Review Roundup: THE DA VINCI CODE Opens at Ogunquit Playhouse

The Da Vinci Code runs through September 23rd.

By: Aug. 29, 2023
Review Roundup: THE DA VINCI CODE Opens at Ogunquit Playhouse
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Ogunquit Playhouse is presenting the American premiere of The Da Vinci Code, based on the bestselling mystery novel. The Da Vinci Code will run through September 23rd on the Ogunquit Playhouse mainstage (10 Main Street, Ogunquit, ME). 

The Da Vinci Code will star Obie, Drama Desk, and Lortel Award winner Michael Urie (Buyer & Cellar, “Ugly Betty”) as Professor Robert Langdon, Hannah Cruz (Hamilton, Only Gold) as Sophie Neveu, and Emmy Award winner Charles Shaughnessy (Spamalot, Ogunquit Playhouse; “The Nanny”) as Sir Leigh Teabing. The ensemble includes Katya Collazo (Mrs. Warren’s Profession), Thursday Farrar (Aida), Howard Kaye (The Visit), Tarik Lowe (“Whiplash”), Glenn Morizio (On That Day In Amsterdam), David T. Patterson (Who’s Afraid of Virginia Woolf?), Marissa Parness (Richard III), and Jennifer Regan (“The Good Nurse”). Additional casting will be announced shortly.

The curator of The Louvre has been brutally murdered, and alongside his body are a series of baffling codes. Follow the pulse-pounding journey of professor Robert Langdon and cryptologist Sophie Neveu, as they attempt to solve these riddles before a shocking historical secret is lost forever. Based on Dan Brown’s worldwide bestselling novel, with over 100 million copies sold, unlock the secrets of The Da Vinci Code in the American theatrical premiere of this international phenomenon.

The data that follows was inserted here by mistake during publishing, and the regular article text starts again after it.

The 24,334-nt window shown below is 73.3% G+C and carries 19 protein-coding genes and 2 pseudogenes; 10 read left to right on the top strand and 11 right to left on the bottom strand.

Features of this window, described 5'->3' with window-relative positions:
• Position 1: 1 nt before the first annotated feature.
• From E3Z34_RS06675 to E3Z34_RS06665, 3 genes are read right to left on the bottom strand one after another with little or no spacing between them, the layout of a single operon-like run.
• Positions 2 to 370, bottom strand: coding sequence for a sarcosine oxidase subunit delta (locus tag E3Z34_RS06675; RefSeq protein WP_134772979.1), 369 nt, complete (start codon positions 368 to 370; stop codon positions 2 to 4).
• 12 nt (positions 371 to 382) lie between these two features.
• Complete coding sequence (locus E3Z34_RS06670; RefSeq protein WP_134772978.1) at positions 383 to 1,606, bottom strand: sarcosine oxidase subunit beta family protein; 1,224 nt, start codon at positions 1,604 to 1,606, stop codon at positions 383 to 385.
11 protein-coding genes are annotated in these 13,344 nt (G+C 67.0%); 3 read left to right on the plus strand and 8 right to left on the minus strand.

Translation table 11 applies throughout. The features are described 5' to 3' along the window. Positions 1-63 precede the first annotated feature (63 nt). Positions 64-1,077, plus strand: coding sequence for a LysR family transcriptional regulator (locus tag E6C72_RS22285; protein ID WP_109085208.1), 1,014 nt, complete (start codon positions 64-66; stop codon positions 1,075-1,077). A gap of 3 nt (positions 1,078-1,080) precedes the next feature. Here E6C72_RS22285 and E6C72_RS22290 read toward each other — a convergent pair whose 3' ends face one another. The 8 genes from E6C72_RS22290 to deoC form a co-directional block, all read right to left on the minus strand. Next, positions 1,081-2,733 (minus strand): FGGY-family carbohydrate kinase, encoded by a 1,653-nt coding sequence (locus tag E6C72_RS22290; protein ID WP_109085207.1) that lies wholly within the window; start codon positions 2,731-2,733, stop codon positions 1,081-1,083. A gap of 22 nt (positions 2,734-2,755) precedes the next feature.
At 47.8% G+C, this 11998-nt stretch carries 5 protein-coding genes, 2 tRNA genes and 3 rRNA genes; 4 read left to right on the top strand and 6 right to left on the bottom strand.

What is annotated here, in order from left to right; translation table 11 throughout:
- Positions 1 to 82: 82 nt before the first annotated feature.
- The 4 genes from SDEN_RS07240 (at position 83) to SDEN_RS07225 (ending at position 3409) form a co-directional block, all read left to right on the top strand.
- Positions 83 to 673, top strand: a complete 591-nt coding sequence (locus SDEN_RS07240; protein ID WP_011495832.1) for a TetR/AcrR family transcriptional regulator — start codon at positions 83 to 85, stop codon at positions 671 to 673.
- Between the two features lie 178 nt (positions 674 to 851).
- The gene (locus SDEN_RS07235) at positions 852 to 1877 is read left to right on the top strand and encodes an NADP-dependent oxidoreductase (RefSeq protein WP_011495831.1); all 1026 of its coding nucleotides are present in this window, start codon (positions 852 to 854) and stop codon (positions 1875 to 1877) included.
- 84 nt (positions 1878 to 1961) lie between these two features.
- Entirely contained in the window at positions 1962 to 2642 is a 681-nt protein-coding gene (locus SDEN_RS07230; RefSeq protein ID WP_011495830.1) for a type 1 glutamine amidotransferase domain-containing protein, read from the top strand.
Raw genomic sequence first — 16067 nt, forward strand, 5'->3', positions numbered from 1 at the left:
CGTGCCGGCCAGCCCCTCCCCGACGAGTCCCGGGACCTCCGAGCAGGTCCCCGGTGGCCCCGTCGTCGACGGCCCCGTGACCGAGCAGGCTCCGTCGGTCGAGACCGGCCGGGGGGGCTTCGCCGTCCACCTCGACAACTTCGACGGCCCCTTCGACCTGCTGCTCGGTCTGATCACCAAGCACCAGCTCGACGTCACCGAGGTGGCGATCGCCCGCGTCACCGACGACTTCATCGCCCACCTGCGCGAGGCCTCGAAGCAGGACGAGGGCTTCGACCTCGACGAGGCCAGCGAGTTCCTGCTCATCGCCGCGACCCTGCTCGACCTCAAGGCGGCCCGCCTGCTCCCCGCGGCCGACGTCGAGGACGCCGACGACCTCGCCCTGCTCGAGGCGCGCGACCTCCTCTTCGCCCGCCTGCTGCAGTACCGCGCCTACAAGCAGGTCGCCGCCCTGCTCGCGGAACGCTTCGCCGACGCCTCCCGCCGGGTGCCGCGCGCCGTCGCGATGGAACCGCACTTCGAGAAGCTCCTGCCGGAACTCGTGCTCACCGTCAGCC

See what the critics are saying...


Dan Marois, BroadwayWorld: Director, Leigh Toney, did a remarkable job keeping the action moving. Ogunquit audiences are not accustomed to non-musicals these days as they fully expect someone to burst into song. The pace was steady and engaging keeping folks on the edge of their seats waiting for the next clue to be solved.

Steve Feeney, Portland Press Herald: While the first act of the roughly two-and-a quarter-hour production contains a taut series of problem-solving sequences, the second act catches up on a lot of exposition to provide for a satisfying resolution to most remaining questions. Judging by their response, the audience at the performance under review seemed to warmly welcome even just a bit of affection between Langdon and Neveu after the pair had such an eye-opening adventure together.

Photo Credit: Gary Ng


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